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CRISPR used to store images and a movie inside living bacteria

Using CRISPR to store a movie in living bacteria

This is the very first video stored and retrieved from the DNA of living cells, thanks to CRISPR. http://bit.ly/2tNG3Bf

Posted by STAT on Wednesday, July 12, 2017

Forget iTunes or your old zipper case of DVDs. How about storing movies in a Petri dish of E. coli?

Researchers at Harvard Medical School and the Wyss Institute for Biologically Inspired Engineering have stored a short video in the DNA of bacteria and then retrieved it. It’s the first time a video has been recorded into living cells, and the development could have environmental applications.

“DNA is a great place to store information. Biology uses it quite effectively,” said Seth Shipman, a postdoctoral fellow at Harvard Medical School and first author of the study. “It’s compact, and it’s incredibly stable.”

Shipman and his colleagues encoded Eadweard Muybridge’s “Sallie Gardner at a Gallop,” otherwise known as “The Horse in Motion,” one of the earliest series of moving images ever created.

Their study was published in Nature on Wednesday.

READ MORE: CRISPR pioneer Doudna envisions a world of woolly mammoths and unicorns

To get the DNA stored into the bacterial genome, researchers used the CRISPR-Cas system, a powerful gene-editing tool. The researchers chopped up each frame into single-colored pixels. They then created DNA codes that corresponded to each color and strung several codes together.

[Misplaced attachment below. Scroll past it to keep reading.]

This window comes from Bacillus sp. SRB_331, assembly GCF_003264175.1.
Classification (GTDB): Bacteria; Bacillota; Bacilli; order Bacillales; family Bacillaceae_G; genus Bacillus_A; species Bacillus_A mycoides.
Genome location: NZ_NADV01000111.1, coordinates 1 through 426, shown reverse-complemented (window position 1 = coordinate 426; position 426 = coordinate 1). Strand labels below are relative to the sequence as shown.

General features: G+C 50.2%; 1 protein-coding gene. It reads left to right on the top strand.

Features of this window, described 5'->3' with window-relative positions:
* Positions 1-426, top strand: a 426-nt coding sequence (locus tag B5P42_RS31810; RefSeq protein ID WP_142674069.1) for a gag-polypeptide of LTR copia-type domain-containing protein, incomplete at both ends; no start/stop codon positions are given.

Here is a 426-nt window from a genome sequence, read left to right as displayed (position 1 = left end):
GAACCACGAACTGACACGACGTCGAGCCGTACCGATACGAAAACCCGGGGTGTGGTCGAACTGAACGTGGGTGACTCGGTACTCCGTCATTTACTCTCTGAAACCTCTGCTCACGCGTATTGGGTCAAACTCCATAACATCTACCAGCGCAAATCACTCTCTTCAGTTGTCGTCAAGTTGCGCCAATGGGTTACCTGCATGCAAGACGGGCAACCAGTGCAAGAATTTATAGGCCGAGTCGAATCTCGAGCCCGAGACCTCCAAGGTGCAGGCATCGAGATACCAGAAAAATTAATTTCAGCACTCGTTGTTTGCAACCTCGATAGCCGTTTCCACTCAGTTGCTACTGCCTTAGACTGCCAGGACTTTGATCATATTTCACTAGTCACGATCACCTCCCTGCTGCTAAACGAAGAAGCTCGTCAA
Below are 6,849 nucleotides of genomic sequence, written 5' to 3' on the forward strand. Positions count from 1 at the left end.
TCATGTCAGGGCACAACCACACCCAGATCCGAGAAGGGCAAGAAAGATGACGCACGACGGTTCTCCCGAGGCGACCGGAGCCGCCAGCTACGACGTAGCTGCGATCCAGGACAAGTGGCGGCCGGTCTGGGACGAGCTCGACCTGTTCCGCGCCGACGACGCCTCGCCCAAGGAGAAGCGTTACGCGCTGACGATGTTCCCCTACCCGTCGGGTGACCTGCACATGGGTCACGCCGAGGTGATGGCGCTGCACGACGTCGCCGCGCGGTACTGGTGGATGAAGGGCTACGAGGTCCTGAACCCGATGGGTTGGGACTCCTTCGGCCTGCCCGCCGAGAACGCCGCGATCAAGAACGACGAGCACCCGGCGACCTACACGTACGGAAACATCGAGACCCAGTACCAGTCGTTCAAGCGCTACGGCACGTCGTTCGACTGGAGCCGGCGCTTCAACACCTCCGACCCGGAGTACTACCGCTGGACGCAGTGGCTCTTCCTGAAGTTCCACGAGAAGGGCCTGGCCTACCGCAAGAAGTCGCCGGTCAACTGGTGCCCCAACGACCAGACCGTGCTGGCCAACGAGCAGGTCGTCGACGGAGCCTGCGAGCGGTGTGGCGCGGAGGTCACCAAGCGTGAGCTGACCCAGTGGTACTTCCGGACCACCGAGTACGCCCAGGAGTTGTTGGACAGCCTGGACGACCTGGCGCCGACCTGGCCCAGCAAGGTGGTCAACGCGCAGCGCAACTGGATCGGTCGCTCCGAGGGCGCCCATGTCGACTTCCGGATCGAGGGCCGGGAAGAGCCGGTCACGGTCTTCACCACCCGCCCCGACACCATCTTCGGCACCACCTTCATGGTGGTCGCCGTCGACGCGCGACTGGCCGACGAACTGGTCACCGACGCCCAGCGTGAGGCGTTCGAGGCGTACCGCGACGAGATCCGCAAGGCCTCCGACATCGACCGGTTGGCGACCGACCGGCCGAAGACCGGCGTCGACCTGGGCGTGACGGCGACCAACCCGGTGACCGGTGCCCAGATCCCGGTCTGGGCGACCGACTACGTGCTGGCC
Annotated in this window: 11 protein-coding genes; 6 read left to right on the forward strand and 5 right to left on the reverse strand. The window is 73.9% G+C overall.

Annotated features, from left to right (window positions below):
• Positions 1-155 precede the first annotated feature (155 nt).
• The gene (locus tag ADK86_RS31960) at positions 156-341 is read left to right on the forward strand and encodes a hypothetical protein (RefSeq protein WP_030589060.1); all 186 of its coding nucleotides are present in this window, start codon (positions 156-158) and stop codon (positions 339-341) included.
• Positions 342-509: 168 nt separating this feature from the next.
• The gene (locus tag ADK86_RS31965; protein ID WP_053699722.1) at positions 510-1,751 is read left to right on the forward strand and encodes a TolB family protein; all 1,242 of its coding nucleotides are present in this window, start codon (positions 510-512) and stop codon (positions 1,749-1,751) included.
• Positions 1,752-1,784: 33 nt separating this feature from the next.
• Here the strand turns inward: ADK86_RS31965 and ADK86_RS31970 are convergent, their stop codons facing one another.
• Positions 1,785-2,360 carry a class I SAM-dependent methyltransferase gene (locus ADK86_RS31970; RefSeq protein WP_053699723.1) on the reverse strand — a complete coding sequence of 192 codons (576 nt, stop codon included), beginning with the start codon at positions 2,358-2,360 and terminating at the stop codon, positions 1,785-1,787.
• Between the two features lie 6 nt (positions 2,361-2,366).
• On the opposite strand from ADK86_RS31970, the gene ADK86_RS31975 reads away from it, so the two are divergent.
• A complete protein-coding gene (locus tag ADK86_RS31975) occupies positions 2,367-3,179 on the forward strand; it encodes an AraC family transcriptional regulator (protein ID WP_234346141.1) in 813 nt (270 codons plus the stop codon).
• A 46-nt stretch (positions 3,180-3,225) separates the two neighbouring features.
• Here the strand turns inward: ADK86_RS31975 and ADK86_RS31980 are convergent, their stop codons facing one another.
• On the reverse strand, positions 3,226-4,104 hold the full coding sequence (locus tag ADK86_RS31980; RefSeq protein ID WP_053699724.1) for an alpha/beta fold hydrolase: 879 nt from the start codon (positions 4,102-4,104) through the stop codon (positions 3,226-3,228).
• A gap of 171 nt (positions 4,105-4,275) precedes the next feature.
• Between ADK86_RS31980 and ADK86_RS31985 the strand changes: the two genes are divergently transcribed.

To the left is an image of a human hand, which was encoded into nucleotides and captured by the CRISPR-Cas adaptation system in living bacteria. To the right is the image after multiple generations of bacterial growth, recovered by sequencing bacterial genomes. Photo by Seth Shipman

To the left is an image of a human hand, which was encoded into nucleotides and captured by the CRISPR-Cas adaptation system in living bacteria. To the right is the image after multiple generations of bacterial growth, recovered by sequencing bacterial genomes. Photo by Seth Shipman

Each bacterium took in snippets of the video and stored it in their DNA. Taken together, the researchers were able to put the pieces back and play the video.

With this work, Shipman said they eventually want to create “molecular recorders,” which are living cells that could sense things in the environment, like toxins or heavy metals, and record and store that information within their DNA.

This article is reproduced with permission from STAT. It was first published on July 12, 2017. Find the original story here.

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